It’s cosy, and the young chap behind the bar was very friendly, although I didn’t much care for the older chap chasing families with children into their own special ghetto. “Dogs are fine, it’s children I can’t stand,” he said cheerfully to a couple on the next table from me. That’s Britain summed up for you.

Almost next door to the Harbour Inn is the Ship Inn, which also doubles as the Spice Galley, an Indian restaurant/takeaway. I’d never been in this place before, and rather expected it to be an unfriendly locals’ place. The barman ignored me initially, but I’ll give him the benefit of the doubt, as he may not have seen me. I’m quite small.

It’s a Marstons pub, so had Pedigree and Long Hop on. They’d just had a beer festival, so on the other two taps were specials from that — something by Banks, and Golden Thread by Salopian. I went for the latter, and it blew my mind. I don’t think I’ve had a better pint this summer. It was in perfect condition, with a creamy head, and a gorgeous hop aroma. Flowery hops dominated the flavour but there were also hints of banana and clove in it. Wonderful stuff. I would have stayed to drink more, but I had one more pub to check out before the bus was due.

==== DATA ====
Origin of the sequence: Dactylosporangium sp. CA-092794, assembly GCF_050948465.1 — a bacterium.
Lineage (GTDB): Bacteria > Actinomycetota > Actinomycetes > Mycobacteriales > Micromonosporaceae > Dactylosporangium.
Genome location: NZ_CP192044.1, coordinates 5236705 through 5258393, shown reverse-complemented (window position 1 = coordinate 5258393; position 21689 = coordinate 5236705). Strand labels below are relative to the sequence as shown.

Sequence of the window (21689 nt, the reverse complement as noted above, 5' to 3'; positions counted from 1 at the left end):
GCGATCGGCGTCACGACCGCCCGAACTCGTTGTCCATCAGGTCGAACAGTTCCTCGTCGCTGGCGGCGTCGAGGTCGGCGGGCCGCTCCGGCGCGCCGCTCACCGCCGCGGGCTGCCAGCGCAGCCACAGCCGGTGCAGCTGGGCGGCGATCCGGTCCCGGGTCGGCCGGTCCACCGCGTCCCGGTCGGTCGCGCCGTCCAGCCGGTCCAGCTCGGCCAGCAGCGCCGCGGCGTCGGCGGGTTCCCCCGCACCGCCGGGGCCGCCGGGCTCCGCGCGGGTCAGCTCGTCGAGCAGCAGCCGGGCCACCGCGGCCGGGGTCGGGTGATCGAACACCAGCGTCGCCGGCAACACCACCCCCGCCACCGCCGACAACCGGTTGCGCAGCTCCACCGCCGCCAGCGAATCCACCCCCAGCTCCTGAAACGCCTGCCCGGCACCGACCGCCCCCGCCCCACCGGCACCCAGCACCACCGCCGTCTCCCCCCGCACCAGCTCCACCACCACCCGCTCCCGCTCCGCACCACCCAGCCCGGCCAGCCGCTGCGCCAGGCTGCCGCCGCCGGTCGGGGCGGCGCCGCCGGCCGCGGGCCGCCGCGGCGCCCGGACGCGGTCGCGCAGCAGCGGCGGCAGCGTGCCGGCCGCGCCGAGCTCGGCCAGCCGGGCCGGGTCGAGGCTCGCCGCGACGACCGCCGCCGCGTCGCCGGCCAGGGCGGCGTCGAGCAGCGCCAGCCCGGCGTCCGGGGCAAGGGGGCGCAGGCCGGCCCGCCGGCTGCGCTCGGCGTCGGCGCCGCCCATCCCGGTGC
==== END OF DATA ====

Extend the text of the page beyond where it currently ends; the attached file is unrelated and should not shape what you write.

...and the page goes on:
The Cambrian Arms looks a bit like a hotel bar and also has interesting food. On tap they had Tomos Watkin’s OSB which has a lovely heavy malt & marmalade flavour. They also had Bevan’s Bitter, from the Rhymney Brewery. This was a good deal hoppier than the TW, but beautifully balanced. I also had their Rhymney Bitter in the Farmers Arms earlier in the week, and was impressed. I reckon that the Rhymney brewery is a welcome new addition to the Welsh brewing scene.

The Cambrian Arms also had Butty Bach, by the Wye Valley brewery, but I didn’t have a chance to reacquaint myself with this delightful drop as I could hear the bus coming down the hill.


Solva is served by semi-regular buses Mon-Sat between Haverfordwest and St Davids. It makes an excellent end point for cliff walks from Newgale or Caerfai, St Davids. Just give yourself more time for the beer before the last bus leaves…

The Rhymney brewery is a comparatively new Welsh brewery. It was started in 2005, but is keen to draw links between it and historic breweries from Merthyr Tydfil. It has an interesting page about these breweries on its website.